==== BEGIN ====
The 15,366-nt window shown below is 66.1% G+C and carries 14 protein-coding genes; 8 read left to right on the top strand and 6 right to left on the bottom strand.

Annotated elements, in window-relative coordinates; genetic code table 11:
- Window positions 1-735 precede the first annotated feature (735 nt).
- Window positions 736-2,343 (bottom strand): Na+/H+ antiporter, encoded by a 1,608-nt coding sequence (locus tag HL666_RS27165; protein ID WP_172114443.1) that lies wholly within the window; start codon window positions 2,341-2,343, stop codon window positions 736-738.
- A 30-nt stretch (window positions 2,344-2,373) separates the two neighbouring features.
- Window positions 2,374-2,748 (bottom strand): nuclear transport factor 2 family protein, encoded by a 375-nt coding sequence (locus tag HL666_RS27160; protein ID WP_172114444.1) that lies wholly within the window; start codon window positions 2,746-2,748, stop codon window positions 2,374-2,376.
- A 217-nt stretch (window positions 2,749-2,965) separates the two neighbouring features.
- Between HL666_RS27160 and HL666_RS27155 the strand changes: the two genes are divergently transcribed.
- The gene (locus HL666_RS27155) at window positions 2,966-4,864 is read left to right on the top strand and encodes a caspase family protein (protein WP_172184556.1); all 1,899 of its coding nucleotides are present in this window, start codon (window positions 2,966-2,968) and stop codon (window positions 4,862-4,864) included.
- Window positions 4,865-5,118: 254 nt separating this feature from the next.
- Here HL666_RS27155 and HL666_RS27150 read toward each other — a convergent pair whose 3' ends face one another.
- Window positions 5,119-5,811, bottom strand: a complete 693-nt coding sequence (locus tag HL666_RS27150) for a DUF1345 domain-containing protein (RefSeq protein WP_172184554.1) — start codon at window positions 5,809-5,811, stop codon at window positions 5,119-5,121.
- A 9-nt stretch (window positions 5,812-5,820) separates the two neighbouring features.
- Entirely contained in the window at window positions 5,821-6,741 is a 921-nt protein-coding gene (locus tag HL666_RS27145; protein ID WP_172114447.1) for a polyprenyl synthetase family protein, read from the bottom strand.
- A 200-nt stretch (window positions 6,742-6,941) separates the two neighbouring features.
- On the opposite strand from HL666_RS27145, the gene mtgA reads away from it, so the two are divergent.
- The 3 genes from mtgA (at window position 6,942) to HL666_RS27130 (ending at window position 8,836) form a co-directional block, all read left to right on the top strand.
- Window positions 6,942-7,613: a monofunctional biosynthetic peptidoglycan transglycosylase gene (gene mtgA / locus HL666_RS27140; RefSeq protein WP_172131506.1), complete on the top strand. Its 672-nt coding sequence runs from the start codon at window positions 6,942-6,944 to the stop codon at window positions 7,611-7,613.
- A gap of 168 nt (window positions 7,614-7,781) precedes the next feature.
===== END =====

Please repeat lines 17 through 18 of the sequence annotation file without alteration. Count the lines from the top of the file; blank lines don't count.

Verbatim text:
- The 3 genes from mtgA (at window position 6,942) to HL666_RS27130 (ending at window position 8,836) form a co-directional block, all read left to right on the top strand.
- Window positions 6,942-7,613: a monofunctional biosynthetic peptidoglycan transglycosylase gene (gene mtgA / locus HL666_RS27140; RefSeq protein WP_172131506.1), complete on the top strand. Its 672-nt coding sequence runs from the start codon at window positions 6,942-6,944 to the stop codon at window positions 7,611-7,613.